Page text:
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My Breasts Are Dense. Now What?Dense breasts make the detection of small breast cancers on mammography a challenge. Breast tissue is white on a mammogram and fatty tissue is black on a mammogram. The density of a mammogram is based on the amount of black vs. white tissue and is described as fatty replaced, having scattered fibroglandular densities, heterogeneously dense, or extremely dense.

The white of dense breasts on mammography can obscure a small breast cancer, which can be hidden from the radiologist. As a screening tool, then, mammograms may not be the best study to search for a breast cancer in mammographic dense breasts.

So, what should a woman with dense breasts do for her yearly mammogram?

First, get your annual mammogram and read your mammogram report. The radiologist should describe the density of your breasts using one of the following phrases:

(1) fatty replaced
(2) scattered areas of fibroglandular density
(3) heterogeneously dense
(4) extremely dense

A heterogeneously dense (3) or extremely dense (4) mammogram is considered dense. If your mammogram is read as dense, then further studies may be necessary. Breast MRI, Breast Ultrasound or Digital Breast Tomosynthesis (DBT), known as both 3D-Mammography and 3D-Tomography may be recommended.

Breast MRI is the best study, but is also the most expensive and may not be covered by insurance. Breast Ultrasound (US) is much less expensive and is a very good alternative to MRI. 3D-Mammography (DBT) is the least expensive study but carries the risk of increased radiation exposure, which will be the equivalent of 3-4 weeks of normal background radiation that we all receive just by living.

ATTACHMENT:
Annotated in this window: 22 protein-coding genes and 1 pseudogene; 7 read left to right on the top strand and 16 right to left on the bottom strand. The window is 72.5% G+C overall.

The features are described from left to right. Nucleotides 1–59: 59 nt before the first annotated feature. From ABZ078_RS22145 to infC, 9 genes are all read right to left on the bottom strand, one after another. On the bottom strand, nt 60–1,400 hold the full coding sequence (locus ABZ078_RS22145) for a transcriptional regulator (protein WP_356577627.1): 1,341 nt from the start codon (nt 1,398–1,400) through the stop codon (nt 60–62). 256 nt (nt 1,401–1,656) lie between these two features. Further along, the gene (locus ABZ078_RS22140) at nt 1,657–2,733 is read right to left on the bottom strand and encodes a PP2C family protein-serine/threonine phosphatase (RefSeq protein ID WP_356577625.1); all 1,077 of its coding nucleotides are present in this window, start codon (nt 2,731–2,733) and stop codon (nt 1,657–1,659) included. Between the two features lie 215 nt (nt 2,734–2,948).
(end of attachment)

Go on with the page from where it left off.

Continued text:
For now, each choice must be individualized for women with dense breasts, i.e. category (3) or (4) above. If you are at high risk for breast cancer, perhaps you should have a Breast MRI. If you are at moderate risk, perhaps you should have a Breast Ultrasound. If you are at average to low risk, maybe a 3D-Mammogram is sufficient.

For the average American woman, who does not have a known genetic mutation and who has not had breast cancer, five-year and lifetime risk of developing breast cancer is calculated using the NCI Breast Cancer Risk Assessment Tool based on the Gail Model. The five-year risk is considered average if below 1.7% and high if above 1.7%. The lifetime risk, as a general guideline, is average if below 14%; moderate if 14%-20%; and high if greater than 20%.

There are no good studies of additional imaging in women with dense breasts. You need to talk with your physician and weigh the benefits of additional imaging based on your risk assessment against the risks of additional imaging. The risks can be cost, stress, additional radiation exposure, unnecessary biopsy of a suspicious lesion that proves to not be cancer and complications of those procedures.

Keep in mind that your health insurance may not pay for additional imaging studies. If cost is a concern, 3D-Mammography (DBT) is the least expensive option, although there is an increased exposure to radiation.

A clinical trial, TMIST, is trying to determine if there is a benefit for 3D-Mammogram (DBT) in addition to 2D-Mammogram for the average woman. The trial does not consider the density of the breast.

And lastly, these recommendations are for screening. If you have a breast lump, nipple discharge or other breast symptom, then you need to see your physician or provider and have a diagnostic breast imaging evaluation.

Get your mammogram every year. If you have a breast lump, see your doctor.